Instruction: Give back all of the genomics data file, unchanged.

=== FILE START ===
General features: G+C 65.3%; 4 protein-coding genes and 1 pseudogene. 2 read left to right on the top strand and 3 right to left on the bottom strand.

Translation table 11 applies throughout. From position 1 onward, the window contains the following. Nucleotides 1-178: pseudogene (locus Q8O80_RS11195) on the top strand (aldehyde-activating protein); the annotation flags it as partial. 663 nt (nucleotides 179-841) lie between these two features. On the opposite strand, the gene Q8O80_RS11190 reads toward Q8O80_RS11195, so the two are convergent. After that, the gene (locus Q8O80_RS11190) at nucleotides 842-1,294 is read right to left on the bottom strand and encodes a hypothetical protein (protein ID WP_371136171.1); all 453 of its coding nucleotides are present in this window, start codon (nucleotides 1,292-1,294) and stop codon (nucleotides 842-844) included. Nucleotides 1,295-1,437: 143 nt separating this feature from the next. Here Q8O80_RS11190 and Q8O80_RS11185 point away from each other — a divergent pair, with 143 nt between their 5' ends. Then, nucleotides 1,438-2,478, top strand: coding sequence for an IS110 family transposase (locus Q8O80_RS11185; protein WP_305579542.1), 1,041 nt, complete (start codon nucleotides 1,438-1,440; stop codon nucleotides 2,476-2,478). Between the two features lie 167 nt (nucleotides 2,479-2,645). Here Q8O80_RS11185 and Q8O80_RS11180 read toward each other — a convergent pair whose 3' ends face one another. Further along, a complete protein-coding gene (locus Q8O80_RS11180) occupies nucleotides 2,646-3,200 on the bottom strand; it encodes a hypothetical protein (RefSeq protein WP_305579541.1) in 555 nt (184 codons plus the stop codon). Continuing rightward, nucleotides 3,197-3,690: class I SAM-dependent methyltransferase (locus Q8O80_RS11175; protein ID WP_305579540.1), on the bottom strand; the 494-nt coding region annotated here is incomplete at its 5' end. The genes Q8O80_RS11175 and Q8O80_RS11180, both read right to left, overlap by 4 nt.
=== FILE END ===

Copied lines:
General features: G+C 65.3%; 4 protein-coding genes and 1 pseudogene. 2 read left to right on the top strand and 3 right to left on the bottom strand.

Translation table 11 applies throughout. From position 1 onward, the window contains the following. Nucleotides 1-178: pseudogene (locus Q8O80_RS11195) on the top strand (aldehyde-activating protein); the annotation flags it as partial. 663 nt (nucleotides 179-841) lie between these two features. On the opposite strand, the gene Q8O80_RS11190 reads toward Q8O80_RS11195, so the two are convergent. After that, the gene (locus Q8O80_RS11190) at nucleotides 842-1,294 is read right to left on the bottom strand and encodes a hypothetical protein (protein ID WP_371136171.1); all 453 of its coding nucleotides are present in this window, start codon (nucleotides 1,292-1,294) and stop codon (nucleotides 842-844) included. Nucleotides 1,295-1,437: 143 nt separating this feature from the next. Here Q8O80_RS11190 and Q8O80_RS11185 point away from each other — a divergent pair, with 143 nt between their 5' ends. Then, nucleotides 1,438-2,478, top strand: coding sequence for an IS110 family transposase (locus Q8O80_RS11185; protein WP_305579542.1), 1,041 nt, complete (start codon nucleotides 1,438-1,440; stop codon nucleotides 2,476-2,478). Between the two features lie 167 nt (nucleotides 2,479-2,645). Here Q8O80_RS11185 and Q8O80_RS11180 read toward each other — a convergent pair whose 3' ends face one another. Further along, a complete protein-coding gene (locus Q8O80_RS11180) occupies nucleotides 2,646-3,200 on the bottom strand; it encodes a hypothetical protein (RefSeq protein WP_305579541.1) in 555 nt (184 codons plus the stop codon). Continuing rightward, nucleotides 3,197-3,690: class I SAM-dependent methyltransferase (locus Q8O80_RS11175; protein ID WP_305579540.1), on the bottom strand; the 494-nt coding region annotated here is incomplete at its 5' end. The genes Q8O80_RS11175 and Q8O80_RS11180, both read right to left, overlap by 4 nt.